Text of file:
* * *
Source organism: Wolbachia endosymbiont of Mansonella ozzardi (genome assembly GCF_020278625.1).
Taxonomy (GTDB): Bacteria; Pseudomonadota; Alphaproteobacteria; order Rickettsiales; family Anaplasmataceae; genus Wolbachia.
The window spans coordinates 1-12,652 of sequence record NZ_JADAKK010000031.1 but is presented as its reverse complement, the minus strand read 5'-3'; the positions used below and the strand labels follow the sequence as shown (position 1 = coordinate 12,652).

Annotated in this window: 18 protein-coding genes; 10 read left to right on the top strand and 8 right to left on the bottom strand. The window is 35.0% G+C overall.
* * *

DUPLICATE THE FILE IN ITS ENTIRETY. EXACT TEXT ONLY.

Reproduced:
Source organism: Wolbachia endosymbiont of Mansonella ozzardi (genome assembly GCF_020278625.1).
Taxonomy (GTDB): Bacteria; Pseudomonadota; Alphaproteobacteria; order Rickettsiales; family Anaplasmataceae; genus Wolbachia.
The window spans coordinates 1-12,652 of sequence record NZ_JADAKK010000031.1 but is presented as its reverse complement, the minus strand read 5'-3'; the positions used below and the strand labels follow the sequence as shown (position 1 = coordinate 12,652).

Annotated in this window: 18 protein-coding genes; 10 read left to right on the top strand and 8 right to left on the bottom strand. The window is 35.0% G+C overall.